‘Sometimes I wish Baba was still alive. I loved him before and after he became a snake. He always seemed to know the story that lurked behind my eyes. ‘You are going to be stuck between green and blue one day, Marubini. The past and future will stalk you. Don’t choose either of them; always choose today.’”
These words are from Mohale Mashigo’s debut novel, The Yearning, an intricate tale about Marubini, who goes on a journey of self-discovery.
She is torn between her present-day life as a marketing executive at a prestigious Cape wine estate and her younger days growing up in Soweto.
The font differentiates past from present, making it easy for readers to identify Marubini as she is now and as she was then.
The protagonist is presented as a strong-willed, independent, thirtysomething black woman who experienced heartbreak at a young age, when her father passed away.
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As the reader is drawn into her life, we learn that he had transitioned from an ordinary man to a traditional healer, having heeded his ancestral calling. The victim of a callous murder, he passed away when Marubini – or Rubi, as she is called by her friends – was just eight.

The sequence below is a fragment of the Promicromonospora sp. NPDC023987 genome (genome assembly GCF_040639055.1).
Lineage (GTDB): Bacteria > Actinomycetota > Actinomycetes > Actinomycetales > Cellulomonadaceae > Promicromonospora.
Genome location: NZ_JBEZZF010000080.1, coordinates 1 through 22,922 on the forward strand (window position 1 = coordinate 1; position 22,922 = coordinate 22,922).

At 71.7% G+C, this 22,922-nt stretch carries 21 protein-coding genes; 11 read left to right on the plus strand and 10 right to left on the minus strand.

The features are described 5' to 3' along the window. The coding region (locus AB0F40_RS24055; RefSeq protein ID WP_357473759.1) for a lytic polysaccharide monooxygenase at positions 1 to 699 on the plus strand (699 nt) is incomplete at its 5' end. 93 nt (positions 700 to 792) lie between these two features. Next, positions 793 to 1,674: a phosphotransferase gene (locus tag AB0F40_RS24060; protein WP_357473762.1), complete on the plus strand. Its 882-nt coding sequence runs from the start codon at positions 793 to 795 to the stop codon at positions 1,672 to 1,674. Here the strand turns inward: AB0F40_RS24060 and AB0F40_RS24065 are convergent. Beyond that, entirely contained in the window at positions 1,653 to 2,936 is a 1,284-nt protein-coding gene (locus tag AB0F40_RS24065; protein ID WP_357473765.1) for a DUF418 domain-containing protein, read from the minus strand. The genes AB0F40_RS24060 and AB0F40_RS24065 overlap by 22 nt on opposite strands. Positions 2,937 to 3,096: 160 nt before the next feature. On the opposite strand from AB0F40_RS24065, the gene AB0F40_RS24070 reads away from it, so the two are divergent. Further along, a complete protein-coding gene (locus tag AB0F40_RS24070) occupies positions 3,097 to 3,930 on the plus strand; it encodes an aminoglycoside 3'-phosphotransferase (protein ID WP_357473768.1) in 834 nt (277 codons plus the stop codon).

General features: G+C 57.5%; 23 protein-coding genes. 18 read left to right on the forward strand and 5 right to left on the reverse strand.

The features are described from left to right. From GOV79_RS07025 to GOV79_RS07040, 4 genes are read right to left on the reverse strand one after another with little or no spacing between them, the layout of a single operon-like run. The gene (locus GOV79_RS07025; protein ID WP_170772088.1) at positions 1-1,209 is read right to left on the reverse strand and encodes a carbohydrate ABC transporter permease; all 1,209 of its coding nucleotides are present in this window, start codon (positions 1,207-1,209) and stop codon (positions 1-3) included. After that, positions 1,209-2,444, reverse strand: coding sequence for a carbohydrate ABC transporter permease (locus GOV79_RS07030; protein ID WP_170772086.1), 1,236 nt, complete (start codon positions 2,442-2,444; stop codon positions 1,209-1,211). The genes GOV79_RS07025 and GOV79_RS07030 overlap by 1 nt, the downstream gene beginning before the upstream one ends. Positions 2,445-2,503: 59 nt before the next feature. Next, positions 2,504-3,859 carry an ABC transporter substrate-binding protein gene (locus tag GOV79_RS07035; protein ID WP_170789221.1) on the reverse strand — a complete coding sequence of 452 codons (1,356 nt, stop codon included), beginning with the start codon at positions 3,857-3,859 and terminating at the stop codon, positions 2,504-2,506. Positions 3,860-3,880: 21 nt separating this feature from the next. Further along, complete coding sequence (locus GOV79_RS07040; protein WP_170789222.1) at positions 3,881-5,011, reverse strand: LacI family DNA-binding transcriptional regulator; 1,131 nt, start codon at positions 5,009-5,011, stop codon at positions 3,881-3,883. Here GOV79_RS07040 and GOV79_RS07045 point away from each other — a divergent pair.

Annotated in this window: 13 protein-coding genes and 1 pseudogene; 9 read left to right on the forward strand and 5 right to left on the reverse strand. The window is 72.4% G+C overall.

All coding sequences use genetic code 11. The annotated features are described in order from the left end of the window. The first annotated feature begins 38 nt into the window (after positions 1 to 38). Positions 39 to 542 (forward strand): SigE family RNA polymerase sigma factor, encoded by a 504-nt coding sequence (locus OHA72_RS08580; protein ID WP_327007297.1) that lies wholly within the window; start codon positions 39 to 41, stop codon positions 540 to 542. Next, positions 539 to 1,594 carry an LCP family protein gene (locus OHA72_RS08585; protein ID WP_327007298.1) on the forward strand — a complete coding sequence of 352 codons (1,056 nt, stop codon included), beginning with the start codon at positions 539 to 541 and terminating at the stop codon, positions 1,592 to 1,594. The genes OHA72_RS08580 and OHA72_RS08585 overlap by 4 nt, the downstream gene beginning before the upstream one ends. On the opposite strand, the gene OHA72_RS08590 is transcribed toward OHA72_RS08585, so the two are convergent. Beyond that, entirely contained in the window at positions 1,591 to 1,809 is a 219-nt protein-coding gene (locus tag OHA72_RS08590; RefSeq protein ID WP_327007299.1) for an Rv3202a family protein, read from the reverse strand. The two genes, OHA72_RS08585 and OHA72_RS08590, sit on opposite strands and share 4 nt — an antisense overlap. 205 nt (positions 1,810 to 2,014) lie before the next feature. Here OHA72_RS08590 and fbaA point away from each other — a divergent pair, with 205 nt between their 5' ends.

It is while living in her modern world of deadlines and marketing strategies that her cultural roots and traditions start to hold her in thrall unexpectedly, even affecting her health.
Rubi finds herself having to undertake a journey similar to the one that her baba once took.
It is a choice that she must either accept or reject.
Rubi is dating restaurant manager Pierre, a character who adds cultural interest by his Euro-African roots. Pierre’s calm demeanour seems to subdue Rubi, appealing to her fiery heart and gentle soul.
But as she veers between love and loss, the pain of the past and her hopes for the future, she is dogged by a need to know exactly what lessons the past holds for her.
This is where Mashigo’s writing shines as she connects these contradictory themes intricately, while her use of colourful metaphors breathes life into the narrative.
One such metaphor is a memory of Rubi’s grandmother explaining the bodily changes that young girls experience: “‘A girl is like a seed; just the beginning stage of something big, something wonderful that will affect the whole world in ways unthought of,’ she told me.”
Simply yet evocatively rendered, this image enables the reader to feel part of Rubi’s coming of age, and it is descriptions like this that make The Yearning a delight to read.